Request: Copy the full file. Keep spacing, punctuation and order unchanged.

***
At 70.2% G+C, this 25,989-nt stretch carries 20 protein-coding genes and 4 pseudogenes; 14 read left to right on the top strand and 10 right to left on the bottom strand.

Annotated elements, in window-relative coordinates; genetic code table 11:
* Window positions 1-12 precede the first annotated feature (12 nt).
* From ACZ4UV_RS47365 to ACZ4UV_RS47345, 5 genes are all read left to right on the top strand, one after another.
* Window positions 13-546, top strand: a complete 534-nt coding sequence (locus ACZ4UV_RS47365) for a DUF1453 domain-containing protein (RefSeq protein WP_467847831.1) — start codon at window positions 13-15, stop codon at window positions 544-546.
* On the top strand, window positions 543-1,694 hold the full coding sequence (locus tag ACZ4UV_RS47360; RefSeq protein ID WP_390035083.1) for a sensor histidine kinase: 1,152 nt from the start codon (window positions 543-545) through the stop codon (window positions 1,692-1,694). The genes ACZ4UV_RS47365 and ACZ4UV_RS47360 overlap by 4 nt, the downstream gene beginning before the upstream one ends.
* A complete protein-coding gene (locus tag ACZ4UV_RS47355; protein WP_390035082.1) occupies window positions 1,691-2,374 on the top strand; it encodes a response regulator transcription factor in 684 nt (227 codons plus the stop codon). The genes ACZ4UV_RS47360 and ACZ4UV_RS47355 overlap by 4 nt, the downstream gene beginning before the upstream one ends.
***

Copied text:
At 70.2% G+C, this 25,989-nt stretch carries 20 protein-coding genes and 4 pseudogenes; 14 read left to right on the top strand and 10 right to left on the bottom strand.

Annotated elements, in window-relative coordinates; genetic code table 11:
* Window positions 1-12 precede the first annotated feature (12 nt).
* From ACZ4UV_RS47365 to ACZ4UV_RS47345, 5 genes are all read left to right on the top strand, one after another.
* Window positions 13-546, top strand: a complete 534-nt coding sequence (locus ACZ4UV_RS47365) for a DUF1453 domain-containing protein (RefSeq protein WP_467847831.1) — start codon at window positions 13-15, stop codon at window positions 544-546.
* On the top strand, window positions 543-1,694 hold the full coding sequence (locus tag ACZ4UV_RS47360; RefSeq protein ID WP_390035083.1) for a sensor histidine kinase: 1,152 nt from the start codon (window positions 543-545) through the stop codon (window positions 1,692-1,694). The genes ACZ4UV_RS47365 and ACZ4UV_RS47360 overlap by 4 nt, the downstream gene beginning before the upstream one ends.
* A complete protein-coding gene (locus tag ACZ4UV_RS47355; protein WP_390035082.1) occupies window positions 1,691-2,374 on the top strand; it encodes a response regulator transcription factor in 684 nt (227 codons plus the stop codon). The genes ACZ4UV_RS47360 and ACZ4UV_RS47355 overlap by 4 nt, the downstream gene beginning before the upstream one ends.